Two opponents for the price of one!
(Image courtesy of
Luckily, Street Fighter Alpha 3 was less of a handful for the PSP. The spacious UMD format left more than enough room for all the features from the console versions of Alpha 3, plus a few extra bonuses. (Well, Ingrid from Capcom Fighting Evolution counts as a bonus, right? Right? Hello...?) It's not just a more complete game, but a more satisfying one thanks to the PSP's cutting-edge hardware. The characters are larger, the soundtrack no longer has a shrill chiptune edge, and the control improves considerably with four face buttons instead of two. Alpha 3 on the Game Boy Advance is good for what it is, but it's hard to imagine why anyone would slum with it when it's so much better on the PSP... and better still on the Vita.

Street Fighter Alpha 3 introduced Sakura's
rival, the Nellie Oleson-esque Karin.
(Image courtesy of Fighter's Generation)
How does it compare to past Street Fighter Alpha games, though? Well, to be honest, the X-Games presentation of Alpha 3 was a turn off to me, at least at first. You get a lot of flashy ticker tape messages, a more intense soundtrack, and a fight announcer so obnoxiously earnest, some CPS2 emulators give you the option to turn him off completely. ("Beat 'em up, guys! Go for broke! I sure hope my check from Capcom clears...") However, like so many things from the 1990s, the revamped look has sweetened with age. What seemed like desperate trend-chasing then seems charming now; a nostalgic snapshot of a bygone age. The high-energy presentation also lends a sense of urgency to each fight which the previous two Alpha games lacked. When the pace has shifted into fourth gear and your heart is pounding along with the thumping background music, the stakes- and the excitement!- of each battle are raised considerably. I didn't see the wisdom of the turbocharged design in 1998, but it makes a lot more sense in hindsight.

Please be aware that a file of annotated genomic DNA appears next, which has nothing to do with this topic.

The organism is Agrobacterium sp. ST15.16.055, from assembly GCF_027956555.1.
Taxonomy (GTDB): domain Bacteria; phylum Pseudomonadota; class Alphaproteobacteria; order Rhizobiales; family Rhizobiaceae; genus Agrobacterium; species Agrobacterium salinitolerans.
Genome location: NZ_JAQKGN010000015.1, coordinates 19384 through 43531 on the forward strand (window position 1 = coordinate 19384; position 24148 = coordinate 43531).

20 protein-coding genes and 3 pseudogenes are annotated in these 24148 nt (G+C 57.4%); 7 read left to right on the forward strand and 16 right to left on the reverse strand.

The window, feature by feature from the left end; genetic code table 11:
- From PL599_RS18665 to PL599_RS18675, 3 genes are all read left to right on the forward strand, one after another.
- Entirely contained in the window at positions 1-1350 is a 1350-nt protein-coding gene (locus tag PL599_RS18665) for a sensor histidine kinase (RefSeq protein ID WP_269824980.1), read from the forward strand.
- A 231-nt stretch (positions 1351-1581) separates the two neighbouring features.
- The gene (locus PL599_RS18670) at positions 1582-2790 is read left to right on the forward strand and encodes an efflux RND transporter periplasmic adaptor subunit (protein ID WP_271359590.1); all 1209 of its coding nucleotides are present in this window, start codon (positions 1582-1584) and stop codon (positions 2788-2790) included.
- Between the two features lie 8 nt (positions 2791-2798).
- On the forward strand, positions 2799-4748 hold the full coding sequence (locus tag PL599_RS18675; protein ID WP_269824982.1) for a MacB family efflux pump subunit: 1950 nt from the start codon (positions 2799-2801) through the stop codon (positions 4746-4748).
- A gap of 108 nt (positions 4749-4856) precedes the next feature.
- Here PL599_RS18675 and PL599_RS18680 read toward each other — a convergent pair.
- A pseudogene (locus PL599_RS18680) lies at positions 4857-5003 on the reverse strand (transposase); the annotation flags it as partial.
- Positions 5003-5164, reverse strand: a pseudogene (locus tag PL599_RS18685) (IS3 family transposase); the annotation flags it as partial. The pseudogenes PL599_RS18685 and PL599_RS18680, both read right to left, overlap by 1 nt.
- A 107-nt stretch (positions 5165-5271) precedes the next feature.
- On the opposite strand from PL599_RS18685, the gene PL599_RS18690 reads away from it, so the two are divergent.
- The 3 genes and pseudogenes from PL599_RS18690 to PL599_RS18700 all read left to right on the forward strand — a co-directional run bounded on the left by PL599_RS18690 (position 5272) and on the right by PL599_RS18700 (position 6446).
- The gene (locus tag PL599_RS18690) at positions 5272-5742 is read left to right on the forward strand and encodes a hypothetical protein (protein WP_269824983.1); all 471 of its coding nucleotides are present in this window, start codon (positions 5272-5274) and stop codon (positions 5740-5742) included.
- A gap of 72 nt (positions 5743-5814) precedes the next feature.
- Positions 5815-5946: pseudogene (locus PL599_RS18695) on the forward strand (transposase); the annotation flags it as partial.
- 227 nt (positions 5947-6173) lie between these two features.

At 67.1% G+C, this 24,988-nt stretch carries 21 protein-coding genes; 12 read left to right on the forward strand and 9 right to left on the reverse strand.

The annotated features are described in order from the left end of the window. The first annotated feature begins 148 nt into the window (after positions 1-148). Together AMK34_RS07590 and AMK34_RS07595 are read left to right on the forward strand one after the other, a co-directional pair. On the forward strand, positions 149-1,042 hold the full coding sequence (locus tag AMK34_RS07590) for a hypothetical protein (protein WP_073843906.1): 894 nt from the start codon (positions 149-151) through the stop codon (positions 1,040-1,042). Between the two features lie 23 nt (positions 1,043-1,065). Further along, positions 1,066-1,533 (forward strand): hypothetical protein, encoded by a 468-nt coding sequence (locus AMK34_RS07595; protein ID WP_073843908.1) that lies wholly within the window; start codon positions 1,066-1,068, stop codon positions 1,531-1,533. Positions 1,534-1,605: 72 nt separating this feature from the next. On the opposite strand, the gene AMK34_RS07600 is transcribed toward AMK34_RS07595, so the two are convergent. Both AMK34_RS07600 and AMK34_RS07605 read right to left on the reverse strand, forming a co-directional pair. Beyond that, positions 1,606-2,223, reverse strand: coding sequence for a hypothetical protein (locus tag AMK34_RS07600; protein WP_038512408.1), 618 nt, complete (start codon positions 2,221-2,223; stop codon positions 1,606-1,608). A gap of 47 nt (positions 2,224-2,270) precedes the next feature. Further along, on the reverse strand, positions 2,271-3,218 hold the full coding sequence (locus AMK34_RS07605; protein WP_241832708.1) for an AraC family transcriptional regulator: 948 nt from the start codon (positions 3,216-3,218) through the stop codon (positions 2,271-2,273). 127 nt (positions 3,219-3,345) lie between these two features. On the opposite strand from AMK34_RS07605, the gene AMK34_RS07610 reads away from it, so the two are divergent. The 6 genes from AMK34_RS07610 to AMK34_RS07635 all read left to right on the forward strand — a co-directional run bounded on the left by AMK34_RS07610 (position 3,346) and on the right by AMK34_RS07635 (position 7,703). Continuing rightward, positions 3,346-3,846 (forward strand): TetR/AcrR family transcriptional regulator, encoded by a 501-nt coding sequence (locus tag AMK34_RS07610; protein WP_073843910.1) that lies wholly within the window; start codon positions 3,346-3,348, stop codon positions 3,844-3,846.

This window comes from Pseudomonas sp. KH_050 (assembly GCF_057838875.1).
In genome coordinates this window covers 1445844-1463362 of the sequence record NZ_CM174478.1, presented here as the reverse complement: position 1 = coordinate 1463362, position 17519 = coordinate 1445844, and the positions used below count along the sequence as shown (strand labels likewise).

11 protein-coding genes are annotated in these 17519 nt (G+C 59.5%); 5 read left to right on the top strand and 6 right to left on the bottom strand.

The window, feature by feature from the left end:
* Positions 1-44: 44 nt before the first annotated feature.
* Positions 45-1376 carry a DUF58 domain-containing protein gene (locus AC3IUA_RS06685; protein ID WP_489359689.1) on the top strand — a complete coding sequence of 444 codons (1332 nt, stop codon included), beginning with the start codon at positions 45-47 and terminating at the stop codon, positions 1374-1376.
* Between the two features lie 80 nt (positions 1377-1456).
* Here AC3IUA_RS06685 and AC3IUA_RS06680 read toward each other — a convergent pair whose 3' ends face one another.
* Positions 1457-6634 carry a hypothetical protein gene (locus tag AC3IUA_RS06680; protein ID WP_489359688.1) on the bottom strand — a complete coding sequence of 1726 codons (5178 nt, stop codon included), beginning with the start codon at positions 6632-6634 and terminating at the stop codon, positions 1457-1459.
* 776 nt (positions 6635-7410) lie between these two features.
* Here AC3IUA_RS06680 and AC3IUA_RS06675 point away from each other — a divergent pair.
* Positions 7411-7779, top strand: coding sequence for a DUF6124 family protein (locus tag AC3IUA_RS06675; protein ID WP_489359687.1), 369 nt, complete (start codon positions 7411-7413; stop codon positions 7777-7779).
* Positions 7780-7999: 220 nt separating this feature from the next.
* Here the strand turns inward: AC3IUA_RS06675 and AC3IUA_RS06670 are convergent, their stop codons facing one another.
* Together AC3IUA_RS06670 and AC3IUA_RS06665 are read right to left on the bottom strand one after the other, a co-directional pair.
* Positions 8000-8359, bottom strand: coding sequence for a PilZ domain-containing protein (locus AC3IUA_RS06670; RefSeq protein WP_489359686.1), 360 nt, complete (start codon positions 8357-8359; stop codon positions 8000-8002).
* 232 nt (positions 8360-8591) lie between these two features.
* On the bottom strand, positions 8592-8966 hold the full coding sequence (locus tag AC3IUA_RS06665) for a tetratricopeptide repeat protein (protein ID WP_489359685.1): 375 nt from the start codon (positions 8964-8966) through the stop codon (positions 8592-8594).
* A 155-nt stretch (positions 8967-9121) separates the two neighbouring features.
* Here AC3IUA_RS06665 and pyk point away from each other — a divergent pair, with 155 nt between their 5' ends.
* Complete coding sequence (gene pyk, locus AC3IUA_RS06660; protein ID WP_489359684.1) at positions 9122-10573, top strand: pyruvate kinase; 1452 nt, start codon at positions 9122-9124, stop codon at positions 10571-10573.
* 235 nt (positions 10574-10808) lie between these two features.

Wednesday, October 1, 2014

Velkommen Oktober-Fist!

Okay, Anne Lee's had enough fun. This time, I'M going to declare a month! Since tournament fighters are among my all-time favorite video games, I'm going to brand the next thirty one days Oktober-Fist. There are plenty to choose from, so pick a favorite (or even an obscurity) and give it the love it deserves. Alternately, you can pick a terrible fighter and tear it to shreds, like I used to do on my old web site. Either one'll work... I ain't picky!